In the United States, the Communist Party does not rule, but as leftist ideologies are increasingly making inroads, it is becoming more difficult to “live in truth” without facing consequences. At the beginning was “political correctness”—a construct and trend that the far left understandably denies exists and the far right unnecessarily weaponizes. It has been a negative and even oppressive influence in education, business, art, media, and politics, a destructive force undermining the freedom pillar of American society. This is not to say that we should ignore the need for greater civility in this country and our obligation to treat all people with respect.
The greatest ideological threat to freedom in America today are “critical theories,” which in the name of “social justice” are being uncritically accepted and implemented into our legal, educational, and political system. The intellectual roots of these theories are found in Marxism and postmodernism, and their goal similarly to communist ideology is to “overthrow” the old order of things so that a brighter future—a new world of “diversity, equity and inclusion”—can emerge. From the perspective of America’s future, the most sinister and dangerous among them is “critical race theory,” which assaults our nation’s founding principles, devalues our history, undermines our institutions, and disunites our country.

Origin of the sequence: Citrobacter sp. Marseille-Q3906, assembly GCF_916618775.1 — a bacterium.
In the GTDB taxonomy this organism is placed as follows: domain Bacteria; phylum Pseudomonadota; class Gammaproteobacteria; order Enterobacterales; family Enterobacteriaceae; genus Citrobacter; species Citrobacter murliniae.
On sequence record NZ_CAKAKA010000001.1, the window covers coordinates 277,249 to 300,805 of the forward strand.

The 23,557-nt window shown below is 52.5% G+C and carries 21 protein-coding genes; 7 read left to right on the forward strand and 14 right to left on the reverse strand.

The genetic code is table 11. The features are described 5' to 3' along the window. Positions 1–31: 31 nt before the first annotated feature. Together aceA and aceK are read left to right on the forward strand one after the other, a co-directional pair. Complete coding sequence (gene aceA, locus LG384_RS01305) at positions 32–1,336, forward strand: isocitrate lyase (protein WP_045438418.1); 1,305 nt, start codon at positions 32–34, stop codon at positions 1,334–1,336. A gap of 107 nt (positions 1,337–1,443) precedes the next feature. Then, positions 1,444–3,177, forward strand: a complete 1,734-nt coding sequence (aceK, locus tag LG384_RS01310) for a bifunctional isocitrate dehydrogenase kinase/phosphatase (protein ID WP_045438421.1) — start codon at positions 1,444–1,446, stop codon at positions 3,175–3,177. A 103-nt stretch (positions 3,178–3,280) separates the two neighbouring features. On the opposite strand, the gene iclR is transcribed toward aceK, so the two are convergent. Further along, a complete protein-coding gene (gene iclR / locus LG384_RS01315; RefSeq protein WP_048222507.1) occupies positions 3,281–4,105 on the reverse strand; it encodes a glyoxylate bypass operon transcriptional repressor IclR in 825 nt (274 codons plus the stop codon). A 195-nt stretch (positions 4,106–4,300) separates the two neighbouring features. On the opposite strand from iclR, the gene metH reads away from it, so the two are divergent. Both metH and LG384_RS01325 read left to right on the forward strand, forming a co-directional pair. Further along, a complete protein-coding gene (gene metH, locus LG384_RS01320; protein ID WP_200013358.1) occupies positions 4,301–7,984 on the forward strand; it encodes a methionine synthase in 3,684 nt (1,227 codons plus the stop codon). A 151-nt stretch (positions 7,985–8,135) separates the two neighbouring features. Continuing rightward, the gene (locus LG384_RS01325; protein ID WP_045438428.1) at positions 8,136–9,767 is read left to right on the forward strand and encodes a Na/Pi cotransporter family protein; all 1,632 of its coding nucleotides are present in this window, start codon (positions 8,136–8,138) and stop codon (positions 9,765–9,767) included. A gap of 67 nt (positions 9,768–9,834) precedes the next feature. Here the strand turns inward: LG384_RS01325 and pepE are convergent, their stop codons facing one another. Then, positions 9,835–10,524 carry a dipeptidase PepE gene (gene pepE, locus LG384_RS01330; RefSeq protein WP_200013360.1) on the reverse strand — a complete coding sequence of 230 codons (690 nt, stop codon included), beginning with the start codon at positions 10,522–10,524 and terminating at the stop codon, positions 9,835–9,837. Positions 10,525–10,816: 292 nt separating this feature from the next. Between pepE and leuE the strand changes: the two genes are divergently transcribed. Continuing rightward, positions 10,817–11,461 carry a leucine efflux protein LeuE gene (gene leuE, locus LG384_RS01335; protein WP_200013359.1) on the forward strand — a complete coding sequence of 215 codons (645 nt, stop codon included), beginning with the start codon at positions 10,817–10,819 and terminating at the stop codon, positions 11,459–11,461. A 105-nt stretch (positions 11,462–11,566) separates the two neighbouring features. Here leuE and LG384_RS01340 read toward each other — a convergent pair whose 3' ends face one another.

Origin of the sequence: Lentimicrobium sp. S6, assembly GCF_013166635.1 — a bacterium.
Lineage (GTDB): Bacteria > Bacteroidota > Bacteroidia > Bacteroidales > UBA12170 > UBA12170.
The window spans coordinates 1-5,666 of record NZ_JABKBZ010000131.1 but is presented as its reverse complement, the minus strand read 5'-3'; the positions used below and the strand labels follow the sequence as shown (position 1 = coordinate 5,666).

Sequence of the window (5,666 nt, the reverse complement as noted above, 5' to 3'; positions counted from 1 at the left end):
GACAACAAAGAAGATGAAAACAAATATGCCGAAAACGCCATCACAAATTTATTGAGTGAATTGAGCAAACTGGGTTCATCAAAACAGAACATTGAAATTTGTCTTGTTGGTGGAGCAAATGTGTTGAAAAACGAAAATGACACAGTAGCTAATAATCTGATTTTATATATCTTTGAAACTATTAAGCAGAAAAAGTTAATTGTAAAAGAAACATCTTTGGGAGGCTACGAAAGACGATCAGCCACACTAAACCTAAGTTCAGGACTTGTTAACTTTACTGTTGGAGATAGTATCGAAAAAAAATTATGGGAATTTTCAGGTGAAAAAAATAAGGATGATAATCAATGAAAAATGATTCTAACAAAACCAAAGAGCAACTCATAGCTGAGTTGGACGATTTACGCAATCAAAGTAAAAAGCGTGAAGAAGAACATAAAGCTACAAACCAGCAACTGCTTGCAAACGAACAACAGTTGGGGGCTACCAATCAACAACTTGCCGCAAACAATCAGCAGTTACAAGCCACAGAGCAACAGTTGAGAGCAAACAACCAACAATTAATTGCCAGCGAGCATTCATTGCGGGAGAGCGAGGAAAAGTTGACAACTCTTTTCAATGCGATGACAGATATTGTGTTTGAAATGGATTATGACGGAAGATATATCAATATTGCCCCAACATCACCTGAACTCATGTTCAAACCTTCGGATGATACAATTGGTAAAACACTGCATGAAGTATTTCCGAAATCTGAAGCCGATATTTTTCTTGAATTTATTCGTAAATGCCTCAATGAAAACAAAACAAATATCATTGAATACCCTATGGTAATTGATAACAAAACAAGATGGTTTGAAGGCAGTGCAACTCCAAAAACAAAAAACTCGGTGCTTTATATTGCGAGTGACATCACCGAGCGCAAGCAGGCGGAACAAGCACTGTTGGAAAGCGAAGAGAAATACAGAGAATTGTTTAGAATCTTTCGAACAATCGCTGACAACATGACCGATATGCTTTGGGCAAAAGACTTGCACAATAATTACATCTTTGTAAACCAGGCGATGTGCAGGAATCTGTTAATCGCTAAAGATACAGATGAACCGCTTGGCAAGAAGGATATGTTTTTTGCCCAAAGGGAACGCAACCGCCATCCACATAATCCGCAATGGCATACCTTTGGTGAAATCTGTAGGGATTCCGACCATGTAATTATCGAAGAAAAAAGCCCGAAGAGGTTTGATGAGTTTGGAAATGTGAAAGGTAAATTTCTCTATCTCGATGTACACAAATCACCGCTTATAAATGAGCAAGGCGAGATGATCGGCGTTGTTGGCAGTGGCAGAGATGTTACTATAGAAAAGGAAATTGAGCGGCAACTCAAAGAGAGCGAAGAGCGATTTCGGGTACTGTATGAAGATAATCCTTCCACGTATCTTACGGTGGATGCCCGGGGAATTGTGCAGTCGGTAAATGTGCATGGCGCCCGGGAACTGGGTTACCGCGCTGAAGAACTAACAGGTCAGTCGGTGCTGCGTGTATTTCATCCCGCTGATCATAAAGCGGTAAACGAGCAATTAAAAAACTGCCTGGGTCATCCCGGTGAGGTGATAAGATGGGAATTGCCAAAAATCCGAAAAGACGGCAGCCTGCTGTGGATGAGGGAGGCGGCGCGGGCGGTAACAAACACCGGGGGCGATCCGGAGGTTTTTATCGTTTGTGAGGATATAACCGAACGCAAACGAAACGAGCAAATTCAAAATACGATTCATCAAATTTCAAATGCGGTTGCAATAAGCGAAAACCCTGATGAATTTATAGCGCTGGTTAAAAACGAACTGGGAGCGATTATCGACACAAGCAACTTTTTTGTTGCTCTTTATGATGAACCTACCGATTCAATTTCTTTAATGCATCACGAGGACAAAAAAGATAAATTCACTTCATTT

The aforementioned and other critical theories will not prevail in this country only if a sufficiently large number of people commit to “living in truth.” John McWhorter’s book Woke Racism: How a New Religion Has Betrayed Black America can be viewed as the fruit of such a commitment. The author exposes the pathologies of wokeism as it relates to race and is not afraid to speak the truth as he sees it. McWhorter is right on target when he writes, “Unbeautiful but real. Third Wave Antiracism exploits modern Americans’ fear of being thought racist to promulgate not just antiracism, but an obsessive, self-involved, totalitarian, and utterly unnecessary kind of cultural reprogramming” (emphasis added).[iv]
Fear, mentioned in the above citation, is often the most formidable obstacle that those who want to “live in truth” must overcome. Its paralyzing power must be successfully countered if freedom is to be preserved for future generations. Havel’s moral legacy provides a compass to point us forward, and we will reflect on it in the next article, which will focus on “choosing courage.” But even courageous people—especially when they subscribe to the Christian realist tradition—recognize that the moral principles such as “living in truth” cannot always be applied to real life situations in a straightforward manner and should always be exercised within a larger framework of ethics of responsibility.